Throughout the whole process, precision is key. Every step, from the creation of the high purity alumina to the final LED production, has an impact on the quality of the final product. As we move towards the production of smaller devices such as micro-LEDs, these steps need to become even more precise to match the miniaturised dimensions.
With that miniaturisation, the industry is facing stricter standards for the final products. This ripple effect on the end products gets to the first production steps, such as high purity alumina production.

The future of HPA and LED production: Lighting the path forward

The world of LEDs is not static; it’s continually evolving and improving. The evolution goes to smaller devices with higher brightness.
A close relative of the LED, the miniLED, is characterised by its smaller size. A miniLED measures between 100 to 200 micrometres on a side,(4) which, while smaller than a typical LED, still packs a powerful punch in terms of brightness and efficiency.
The future of display technology is often associated with microLEDs. Although they currently find a home primarily in high-end displays due to their high production costs, their potential is immense.
Each subpixel (or diode) in a microLED display is individually controlled, emitting light without a backlight, similar to an OLED display.(5) Sizes of microLEDs can range down to 3 µm, with a typical microLED measuring around 10 µm. To put that into perspective, a human hair is typically 70 +/- 20 µm thick.(6)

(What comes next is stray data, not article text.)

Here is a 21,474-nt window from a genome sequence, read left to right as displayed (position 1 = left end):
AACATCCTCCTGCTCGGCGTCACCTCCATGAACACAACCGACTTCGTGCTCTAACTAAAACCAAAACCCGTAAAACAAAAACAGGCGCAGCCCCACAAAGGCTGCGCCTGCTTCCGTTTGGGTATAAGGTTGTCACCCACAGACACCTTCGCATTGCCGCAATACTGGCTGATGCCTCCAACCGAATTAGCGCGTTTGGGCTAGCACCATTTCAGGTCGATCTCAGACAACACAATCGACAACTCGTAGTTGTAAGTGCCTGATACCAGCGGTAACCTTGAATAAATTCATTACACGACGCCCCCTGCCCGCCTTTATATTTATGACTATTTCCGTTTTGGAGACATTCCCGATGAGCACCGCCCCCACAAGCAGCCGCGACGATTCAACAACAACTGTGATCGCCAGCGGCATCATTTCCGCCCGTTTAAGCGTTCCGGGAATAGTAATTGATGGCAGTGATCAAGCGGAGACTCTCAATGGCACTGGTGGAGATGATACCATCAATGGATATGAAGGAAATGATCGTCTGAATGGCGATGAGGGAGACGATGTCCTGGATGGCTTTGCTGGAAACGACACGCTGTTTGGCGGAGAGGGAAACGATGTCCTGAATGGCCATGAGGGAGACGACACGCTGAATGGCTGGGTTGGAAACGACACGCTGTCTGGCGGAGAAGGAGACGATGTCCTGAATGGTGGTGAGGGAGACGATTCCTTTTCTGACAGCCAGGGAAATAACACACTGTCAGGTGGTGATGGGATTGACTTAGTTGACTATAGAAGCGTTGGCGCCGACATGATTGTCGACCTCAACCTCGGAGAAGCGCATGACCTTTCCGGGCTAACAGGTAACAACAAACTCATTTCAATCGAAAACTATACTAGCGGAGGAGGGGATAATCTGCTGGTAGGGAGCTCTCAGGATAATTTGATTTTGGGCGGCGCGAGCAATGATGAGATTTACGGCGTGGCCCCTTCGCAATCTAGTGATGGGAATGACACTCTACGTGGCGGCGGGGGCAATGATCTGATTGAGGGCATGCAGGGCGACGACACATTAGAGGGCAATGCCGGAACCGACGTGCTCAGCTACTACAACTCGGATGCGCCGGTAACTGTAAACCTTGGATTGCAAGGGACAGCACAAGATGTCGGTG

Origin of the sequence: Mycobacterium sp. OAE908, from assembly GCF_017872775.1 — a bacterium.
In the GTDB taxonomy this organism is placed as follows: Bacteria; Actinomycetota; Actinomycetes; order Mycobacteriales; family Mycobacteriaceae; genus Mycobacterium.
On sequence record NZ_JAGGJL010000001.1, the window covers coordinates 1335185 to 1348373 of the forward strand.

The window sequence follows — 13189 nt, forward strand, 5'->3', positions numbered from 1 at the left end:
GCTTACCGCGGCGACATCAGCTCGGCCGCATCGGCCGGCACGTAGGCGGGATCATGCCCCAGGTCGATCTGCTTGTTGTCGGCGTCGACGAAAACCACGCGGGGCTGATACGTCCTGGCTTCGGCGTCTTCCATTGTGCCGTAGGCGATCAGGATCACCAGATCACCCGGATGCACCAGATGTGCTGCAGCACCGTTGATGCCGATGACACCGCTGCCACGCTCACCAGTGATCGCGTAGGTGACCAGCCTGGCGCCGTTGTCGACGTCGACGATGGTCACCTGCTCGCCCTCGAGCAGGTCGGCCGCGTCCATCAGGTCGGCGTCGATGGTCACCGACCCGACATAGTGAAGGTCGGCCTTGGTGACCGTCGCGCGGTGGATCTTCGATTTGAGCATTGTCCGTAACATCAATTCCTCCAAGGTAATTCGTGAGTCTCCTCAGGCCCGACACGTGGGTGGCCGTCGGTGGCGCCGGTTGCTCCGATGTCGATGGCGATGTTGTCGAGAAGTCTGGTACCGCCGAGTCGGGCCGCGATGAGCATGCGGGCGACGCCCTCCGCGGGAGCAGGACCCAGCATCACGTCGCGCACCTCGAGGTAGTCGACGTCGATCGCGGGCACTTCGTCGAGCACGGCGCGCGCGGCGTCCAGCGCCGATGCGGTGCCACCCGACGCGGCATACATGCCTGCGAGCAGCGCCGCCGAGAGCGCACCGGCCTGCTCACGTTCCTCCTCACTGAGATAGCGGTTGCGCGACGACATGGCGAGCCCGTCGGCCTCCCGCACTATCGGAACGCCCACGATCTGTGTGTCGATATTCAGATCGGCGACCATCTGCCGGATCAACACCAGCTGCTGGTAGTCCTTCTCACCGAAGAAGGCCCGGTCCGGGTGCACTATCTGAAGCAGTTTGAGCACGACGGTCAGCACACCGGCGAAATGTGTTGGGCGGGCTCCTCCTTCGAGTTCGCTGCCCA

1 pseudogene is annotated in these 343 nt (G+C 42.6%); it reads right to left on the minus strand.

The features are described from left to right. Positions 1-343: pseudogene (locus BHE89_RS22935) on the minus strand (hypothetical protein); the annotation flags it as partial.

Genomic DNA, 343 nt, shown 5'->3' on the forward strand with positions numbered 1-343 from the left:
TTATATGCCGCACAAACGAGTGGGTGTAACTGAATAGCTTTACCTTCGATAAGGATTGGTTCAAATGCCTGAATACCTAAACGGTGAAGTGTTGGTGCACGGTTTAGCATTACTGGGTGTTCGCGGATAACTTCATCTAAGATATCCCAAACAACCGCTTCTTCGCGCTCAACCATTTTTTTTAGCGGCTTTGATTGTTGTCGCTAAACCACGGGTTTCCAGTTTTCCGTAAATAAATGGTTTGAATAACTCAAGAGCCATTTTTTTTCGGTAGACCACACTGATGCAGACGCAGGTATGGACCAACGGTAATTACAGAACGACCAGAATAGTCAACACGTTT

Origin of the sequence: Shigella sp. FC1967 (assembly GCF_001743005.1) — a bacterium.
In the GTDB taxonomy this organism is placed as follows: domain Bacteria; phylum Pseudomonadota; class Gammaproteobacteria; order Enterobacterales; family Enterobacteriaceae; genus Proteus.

The LED industry is a dynamic and rapidly evolving field, with new technologies and applications emerging regularly. As the demand for more efficient, brighter, and smaller light sources continues to grow, the role of HPA and sapphire in the LED industry will only become more critical.
In 2022, the projected total volume of high purity alumina was approximately 35,000 tons, with a substantial 30,000 tons designated for LED production.
Looking ahead to 2025, the demand for HPA is expected to rise to 58,000 tons, with LEDs accounting for a significant 49,000 tons, or an impressive 84% of the total. By 2028, the demand for LEDs is forecasted to reach a remarkable 85,000 tons.(7)
In essence, LEDs have been and will continue to be, a crucial market for HPA, even as new applications emerge and other markets expand.
As for sapphire, the global market for these crystals attained a value of $903.3m in 2021, according to the IMARC Group. They anticipate this figure to escalate to $2,471.4m by 2027, with a CAGR of 18.5% during the period from 2022 to 2027.(8)


• Richard Foster, Advanced Energy Minerals Inc.
• Mark Fearns, Advanced Energy Minerals Inc.
• Lauris Dimitrocenko, Alox Technology
• Ivan Orlov, Scientific Visual
• Caroline Chèze, Scientific Visual


Mark Fearns
Technical Marketing Manager

Advanced Energy Minerals Inc